Adapting Biomarker Assays for Profound Autism

Individuals with profound autism have been historically underrepresented in research. Though profoundly autistic individuals make up roughly 27 percent of the ASD population, they represent only a small portion of research participants. Consequently, research findings in the field underrepresent profoundly autistic individuals. One of the most significant reasons for this underrepresentation is the need for research participants to follow spoken or written instructions and maintain engagement with a task. In this project researchers will test a novel interactive experimental delivery system that helps people participate in research without needing to understand complex instructions. The experiment uses computer vision systems that reward participants for sitting still and attending, rather than asking a participant to sit quietly and attend to a computer screen without incentive. Using this method, researchers will study two promising biomarkers, the balance of neural activity in the brain using electroencephalography (EEG) (which is associated with sensory sensitivity), and arousal using pupil diameter (which is associated with symptoms like disordered sleep and aggression). The goal is to develop a novel system for including profoundly autistic individuals in research.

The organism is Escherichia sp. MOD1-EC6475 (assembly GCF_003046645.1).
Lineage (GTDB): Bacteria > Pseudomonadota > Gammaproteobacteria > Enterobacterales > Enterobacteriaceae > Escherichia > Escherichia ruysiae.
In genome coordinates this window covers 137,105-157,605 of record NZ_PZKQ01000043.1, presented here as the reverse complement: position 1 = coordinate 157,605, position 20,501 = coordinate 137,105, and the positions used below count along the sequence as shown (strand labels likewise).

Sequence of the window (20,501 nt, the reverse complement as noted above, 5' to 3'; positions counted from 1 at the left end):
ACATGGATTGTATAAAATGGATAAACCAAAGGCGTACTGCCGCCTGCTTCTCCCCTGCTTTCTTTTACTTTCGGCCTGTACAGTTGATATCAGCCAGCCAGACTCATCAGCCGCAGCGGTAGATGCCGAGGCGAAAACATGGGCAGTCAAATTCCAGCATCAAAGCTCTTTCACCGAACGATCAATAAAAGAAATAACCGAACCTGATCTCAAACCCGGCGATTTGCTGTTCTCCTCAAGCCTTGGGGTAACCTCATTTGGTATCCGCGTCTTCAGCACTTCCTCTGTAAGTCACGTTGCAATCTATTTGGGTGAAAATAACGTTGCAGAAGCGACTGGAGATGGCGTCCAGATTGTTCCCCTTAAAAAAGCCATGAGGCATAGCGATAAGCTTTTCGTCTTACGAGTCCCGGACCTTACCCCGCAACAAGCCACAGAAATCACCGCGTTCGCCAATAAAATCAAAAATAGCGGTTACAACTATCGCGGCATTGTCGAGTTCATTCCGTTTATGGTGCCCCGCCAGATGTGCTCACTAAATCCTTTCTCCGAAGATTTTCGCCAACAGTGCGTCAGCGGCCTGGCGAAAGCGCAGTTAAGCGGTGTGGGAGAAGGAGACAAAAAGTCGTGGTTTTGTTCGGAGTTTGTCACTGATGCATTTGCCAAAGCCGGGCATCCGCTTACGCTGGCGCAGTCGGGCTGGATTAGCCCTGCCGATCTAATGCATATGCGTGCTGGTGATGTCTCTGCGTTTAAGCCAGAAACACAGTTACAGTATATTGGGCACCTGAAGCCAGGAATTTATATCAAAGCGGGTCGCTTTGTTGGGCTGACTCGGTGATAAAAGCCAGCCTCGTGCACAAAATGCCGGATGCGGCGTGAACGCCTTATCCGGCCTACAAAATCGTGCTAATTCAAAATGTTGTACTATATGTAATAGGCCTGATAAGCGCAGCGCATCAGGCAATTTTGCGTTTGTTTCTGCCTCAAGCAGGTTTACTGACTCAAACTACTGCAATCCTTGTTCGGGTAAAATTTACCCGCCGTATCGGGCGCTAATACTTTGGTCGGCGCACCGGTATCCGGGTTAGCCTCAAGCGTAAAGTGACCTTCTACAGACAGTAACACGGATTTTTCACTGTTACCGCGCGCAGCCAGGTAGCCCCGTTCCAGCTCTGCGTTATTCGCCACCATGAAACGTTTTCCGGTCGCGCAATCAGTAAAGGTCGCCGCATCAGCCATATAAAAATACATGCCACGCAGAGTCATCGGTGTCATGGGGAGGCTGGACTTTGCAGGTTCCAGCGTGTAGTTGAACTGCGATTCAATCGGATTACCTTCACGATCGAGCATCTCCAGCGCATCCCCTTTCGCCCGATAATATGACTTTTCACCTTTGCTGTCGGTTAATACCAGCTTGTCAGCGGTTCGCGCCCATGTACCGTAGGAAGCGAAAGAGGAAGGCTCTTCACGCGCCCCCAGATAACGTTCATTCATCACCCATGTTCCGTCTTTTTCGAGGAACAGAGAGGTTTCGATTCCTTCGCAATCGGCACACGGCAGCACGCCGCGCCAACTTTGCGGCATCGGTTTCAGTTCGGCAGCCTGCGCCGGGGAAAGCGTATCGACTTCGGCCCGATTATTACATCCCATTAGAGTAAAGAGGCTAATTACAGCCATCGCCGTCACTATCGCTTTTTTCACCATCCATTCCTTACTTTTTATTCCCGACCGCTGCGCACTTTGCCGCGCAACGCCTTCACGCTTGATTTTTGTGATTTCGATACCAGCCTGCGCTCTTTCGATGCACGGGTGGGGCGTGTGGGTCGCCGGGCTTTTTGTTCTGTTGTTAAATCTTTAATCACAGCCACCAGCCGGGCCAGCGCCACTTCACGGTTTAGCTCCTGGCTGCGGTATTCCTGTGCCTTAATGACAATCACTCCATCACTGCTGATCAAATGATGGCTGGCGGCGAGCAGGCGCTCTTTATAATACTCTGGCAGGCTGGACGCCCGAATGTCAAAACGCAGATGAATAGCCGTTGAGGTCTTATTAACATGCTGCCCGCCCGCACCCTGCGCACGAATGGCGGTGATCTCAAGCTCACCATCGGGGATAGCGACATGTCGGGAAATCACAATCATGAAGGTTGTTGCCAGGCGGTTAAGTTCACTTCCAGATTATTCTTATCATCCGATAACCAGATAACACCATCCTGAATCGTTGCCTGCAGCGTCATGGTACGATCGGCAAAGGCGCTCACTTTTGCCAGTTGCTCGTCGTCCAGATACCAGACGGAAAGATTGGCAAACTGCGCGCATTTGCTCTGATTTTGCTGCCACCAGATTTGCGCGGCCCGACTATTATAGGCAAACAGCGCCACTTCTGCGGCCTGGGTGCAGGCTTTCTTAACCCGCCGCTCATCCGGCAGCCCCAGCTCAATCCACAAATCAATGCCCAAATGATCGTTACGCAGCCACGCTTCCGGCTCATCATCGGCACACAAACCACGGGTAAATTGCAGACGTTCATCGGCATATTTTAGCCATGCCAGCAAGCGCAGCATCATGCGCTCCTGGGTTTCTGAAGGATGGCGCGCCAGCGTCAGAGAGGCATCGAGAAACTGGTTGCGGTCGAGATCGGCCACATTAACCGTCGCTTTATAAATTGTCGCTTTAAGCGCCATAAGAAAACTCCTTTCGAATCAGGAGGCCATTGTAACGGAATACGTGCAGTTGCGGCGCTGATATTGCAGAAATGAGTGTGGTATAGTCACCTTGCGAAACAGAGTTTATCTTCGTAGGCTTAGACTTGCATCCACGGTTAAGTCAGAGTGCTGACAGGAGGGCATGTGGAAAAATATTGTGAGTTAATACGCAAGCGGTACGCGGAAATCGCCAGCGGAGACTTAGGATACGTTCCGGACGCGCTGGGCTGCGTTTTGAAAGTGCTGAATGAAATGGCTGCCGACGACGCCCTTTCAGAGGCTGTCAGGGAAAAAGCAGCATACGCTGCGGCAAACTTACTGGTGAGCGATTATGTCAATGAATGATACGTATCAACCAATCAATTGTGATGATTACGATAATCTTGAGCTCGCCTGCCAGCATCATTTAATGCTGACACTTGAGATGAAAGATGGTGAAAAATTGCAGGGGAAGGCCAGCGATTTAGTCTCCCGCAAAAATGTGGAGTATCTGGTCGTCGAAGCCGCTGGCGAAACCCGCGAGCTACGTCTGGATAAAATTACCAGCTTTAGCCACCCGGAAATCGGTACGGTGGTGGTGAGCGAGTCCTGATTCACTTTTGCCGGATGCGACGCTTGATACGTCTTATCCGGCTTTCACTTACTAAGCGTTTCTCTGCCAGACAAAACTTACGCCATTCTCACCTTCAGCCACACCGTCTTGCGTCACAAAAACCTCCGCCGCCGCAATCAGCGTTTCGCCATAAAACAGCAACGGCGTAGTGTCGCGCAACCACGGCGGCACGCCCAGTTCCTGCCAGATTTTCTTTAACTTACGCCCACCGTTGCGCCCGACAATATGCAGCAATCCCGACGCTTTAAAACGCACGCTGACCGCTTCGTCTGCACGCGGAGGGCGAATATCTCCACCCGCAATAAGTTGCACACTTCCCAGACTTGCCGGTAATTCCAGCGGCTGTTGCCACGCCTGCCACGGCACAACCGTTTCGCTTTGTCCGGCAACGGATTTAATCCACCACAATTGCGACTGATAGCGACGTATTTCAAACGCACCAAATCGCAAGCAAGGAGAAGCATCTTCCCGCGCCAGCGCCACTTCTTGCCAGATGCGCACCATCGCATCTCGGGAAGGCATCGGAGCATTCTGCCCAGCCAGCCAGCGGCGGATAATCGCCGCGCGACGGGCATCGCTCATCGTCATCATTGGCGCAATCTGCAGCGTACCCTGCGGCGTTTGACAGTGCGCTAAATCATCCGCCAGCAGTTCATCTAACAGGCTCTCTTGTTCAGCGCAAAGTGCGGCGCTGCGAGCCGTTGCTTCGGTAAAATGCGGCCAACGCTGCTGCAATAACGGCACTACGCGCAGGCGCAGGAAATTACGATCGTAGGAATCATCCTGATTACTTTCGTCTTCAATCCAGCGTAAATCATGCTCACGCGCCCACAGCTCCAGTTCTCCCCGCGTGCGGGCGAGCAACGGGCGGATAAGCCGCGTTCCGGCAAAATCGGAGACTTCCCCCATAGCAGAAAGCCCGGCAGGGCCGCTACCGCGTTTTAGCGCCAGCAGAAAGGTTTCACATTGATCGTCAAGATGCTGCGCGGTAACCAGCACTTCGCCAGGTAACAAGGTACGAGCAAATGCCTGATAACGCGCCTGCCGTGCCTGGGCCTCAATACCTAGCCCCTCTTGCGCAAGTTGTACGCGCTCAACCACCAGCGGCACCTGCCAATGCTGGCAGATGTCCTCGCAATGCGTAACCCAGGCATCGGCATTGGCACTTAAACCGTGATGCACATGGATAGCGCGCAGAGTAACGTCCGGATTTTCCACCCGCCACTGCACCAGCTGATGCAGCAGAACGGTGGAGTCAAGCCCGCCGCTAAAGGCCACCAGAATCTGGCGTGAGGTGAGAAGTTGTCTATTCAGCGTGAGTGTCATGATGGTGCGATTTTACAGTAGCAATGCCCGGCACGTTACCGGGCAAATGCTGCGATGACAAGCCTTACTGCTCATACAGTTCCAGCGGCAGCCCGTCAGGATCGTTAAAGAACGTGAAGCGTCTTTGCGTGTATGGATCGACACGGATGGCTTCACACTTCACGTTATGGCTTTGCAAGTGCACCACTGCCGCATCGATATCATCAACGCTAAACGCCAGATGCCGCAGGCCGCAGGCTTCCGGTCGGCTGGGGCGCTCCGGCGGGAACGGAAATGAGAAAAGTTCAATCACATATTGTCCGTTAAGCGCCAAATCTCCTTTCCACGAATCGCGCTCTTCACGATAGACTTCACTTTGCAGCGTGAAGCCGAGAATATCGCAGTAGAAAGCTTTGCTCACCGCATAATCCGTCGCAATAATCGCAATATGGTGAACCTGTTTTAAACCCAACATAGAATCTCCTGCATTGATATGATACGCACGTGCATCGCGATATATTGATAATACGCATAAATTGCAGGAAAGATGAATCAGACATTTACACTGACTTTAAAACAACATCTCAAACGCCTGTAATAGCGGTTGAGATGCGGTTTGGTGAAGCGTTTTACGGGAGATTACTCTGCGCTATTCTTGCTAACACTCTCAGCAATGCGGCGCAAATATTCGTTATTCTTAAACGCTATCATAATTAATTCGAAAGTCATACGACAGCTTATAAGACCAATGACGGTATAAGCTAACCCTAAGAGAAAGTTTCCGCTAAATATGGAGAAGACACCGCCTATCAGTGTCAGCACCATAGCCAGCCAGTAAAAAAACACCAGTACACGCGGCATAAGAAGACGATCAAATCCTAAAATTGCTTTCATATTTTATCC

Adam Naples